Ken Paxton Might Get Money From Cutouts

           FORT WORTH (CN) – The Texas Ethics Commission may approve guidance for indicted Attorney General Ken Paxton to accept money from out-of-state donors to defend himself from felony securities fraud charges.
     A draft opinion issued before the Monday, Nov. 30 commission meeting states how one of Paxton’s unidentified employees can avoid violating state gift-giving law by accepting a “benefit” from a donor with no ties to Texas, who is not subject to the agency’s jurisdiction, the San Antonio Express-News reported Friday.
     The eight-member commission declined to vote on the measure at the meeting and referred it to a three-person subcommittee for review and possible changes. Commission general counsel Ian Steusloff told Law360 that certain commissioners were concerned about the potential for donation “bundling” under the proposal.
     Paxton, a Republican from McKinney, was indicted in July by a Collin County grand jury on two first-degree felony counts of securities fraud and a third-degree felony count of failing to register with the Texas State Securities Board.
     Paxton is accused of fraudulently selling more than $100,000 in Servergy stock to two investors in July 2011 without disclosing that he would be paid commissions on it. He also failed to disclose that he had been given 100,000 shares in the company but had not invested in the company himself, according to the indictment.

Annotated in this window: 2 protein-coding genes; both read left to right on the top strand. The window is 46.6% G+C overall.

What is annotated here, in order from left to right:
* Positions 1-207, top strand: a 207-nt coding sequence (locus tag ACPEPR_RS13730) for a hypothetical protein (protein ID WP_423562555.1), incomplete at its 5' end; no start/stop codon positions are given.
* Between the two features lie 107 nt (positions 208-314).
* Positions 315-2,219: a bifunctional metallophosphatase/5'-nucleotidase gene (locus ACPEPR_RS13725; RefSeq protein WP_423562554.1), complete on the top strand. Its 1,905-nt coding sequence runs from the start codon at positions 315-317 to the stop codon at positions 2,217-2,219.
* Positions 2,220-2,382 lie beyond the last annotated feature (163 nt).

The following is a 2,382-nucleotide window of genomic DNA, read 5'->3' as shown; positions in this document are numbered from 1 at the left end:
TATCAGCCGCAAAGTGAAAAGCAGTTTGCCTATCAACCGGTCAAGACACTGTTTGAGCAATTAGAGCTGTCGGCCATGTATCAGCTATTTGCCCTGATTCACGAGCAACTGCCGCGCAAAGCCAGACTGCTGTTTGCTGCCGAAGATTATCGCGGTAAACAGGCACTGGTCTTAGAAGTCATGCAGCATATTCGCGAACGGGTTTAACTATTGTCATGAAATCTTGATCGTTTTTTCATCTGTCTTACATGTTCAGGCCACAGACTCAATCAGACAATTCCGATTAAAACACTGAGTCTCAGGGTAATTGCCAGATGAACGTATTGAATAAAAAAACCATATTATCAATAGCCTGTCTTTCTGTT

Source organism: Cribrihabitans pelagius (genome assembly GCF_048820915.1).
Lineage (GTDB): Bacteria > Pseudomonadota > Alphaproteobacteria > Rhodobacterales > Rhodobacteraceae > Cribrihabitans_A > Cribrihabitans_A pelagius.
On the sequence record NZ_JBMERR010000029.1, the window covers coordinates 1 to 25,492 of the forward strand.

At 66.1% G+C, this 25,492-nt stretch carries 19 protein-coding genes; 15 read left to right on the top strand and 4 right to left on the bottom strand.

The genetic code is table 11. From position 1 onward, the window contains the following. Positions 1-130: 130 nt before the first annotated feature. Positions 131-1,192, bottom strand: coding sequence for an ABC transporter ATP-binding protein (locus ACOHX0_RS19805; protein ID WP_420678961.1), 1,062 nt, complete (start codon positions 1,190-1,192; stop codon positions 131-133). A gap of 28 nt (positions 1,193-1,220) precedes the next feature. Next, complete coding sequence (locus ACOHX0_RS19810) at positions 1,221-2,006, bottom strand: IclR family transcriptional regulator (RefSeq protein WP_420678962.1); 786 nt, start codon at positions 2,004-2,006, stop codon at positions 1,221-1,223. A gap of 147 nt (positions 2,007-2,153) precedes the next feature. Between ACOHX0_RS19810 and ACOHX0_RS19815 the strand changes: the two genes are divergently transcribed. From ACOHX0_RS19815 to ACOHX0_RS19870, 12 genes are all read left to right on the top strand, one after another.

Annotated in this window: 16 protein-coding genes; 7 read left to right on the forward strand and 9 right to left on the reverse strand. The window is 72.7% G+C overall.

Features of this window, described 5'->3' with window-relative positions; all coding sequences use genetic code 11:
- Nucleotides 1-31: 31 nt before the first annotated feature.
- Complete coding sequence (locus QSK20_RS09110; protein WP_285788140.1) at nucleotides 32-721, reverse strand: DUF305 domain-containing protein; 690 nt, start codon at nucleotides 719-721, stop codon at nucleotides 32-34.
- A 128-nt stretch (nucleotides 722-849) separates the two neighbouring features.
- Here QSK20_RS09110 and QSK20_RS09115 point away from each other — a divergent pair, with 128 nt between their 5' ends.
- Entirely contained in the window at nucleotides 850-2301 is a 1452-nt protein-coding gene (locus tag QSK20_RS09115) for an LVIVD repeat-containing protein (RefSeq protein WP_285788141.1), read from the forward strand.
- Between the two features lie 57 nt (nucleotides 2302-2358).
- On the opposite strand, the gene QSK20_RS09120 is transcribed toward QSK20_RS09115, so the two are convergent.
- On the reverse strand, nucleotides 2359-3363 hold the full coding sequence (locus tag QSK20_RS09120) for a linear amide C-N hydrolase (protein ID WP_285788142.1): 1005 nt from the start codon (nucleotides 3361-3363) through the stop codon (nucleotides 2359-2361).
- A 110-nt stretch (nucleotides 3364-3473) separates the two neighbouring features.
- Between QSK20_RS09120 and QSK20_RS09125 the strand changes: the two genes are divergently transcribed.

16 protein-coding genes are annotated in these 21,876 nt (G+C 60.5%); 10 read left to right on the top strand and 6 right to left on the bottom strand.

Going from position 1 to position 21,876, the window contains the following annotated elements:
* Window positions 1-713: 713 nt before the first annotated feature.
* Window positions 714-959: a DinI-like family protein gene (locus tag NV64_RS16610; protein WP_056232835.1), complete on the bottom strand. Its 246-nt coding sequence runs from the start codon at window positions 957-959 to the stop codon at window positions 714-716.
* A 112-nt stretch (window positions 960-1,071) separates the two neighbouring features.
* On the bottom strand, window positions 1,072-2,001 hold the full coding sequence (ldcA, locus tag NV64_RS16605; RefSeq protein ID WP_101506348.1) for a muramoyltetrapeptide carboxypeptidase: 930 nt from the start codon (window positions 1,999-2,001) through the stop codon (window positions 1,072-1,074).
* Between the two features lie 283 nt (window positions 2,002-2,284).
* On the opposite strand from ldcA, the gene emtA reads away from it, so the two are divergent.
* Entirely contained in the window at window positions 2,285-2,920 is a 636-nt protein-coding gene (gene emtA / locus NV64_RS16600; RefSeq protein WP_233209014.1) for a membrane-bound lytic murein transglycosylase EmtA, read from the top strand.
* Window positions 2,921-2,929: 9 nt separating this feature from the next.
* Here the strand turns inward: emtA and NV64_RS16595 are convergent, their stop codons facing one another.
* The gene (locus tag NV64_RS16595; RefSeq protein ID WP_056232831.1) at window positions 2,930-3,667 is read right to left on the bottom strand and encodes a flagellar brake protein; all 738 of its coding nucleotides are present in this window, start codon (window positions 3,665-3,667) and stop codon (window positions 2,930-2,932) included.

The securities fraud charge is punishable by 5 to 99 years or life in state prison , the failure to register charge by 2 to 10 years. The charges date back to 2011, when Paxton was a member of the Texas House of Representatives. He was elected attorney general last year and began his term in January.
     The securities board fined Paxton $1,000 last year after he admitted he had solicited clients for a friend’s investment firm, Mowery Capital Management, without being registered as an investment adviser. Paxton paid the fine and was reprimanded. The harsher criminal charges resulted from a Texas Rangers investigation that began after the board’s findings.
     Paxton is banned from using campaign money to cover his legal fees in the case because the charges are not related to his official duties. He also is banned from accepting a “benefit” from someone under the agency’s jurisdiction.
     But Paxton’s employee is not prohibited “from accepting a benefit from an individual who does not reside in Texas or from an entity that does not operate in Texas if the donor’s only connection with the jurisdiction of the public servant and [Paxton’s office] is the act of giving the benefit,” the draft opinion states.
     Accepting the benefit would not break the law if a diligent records search was conducted, the donor is contacted to establish “identity and circumstances,” and the state official is “unaware of any substantial risk the donor is subject to jurisdiction of the public servant of” Paxton’s office,” according to the draft opinion.

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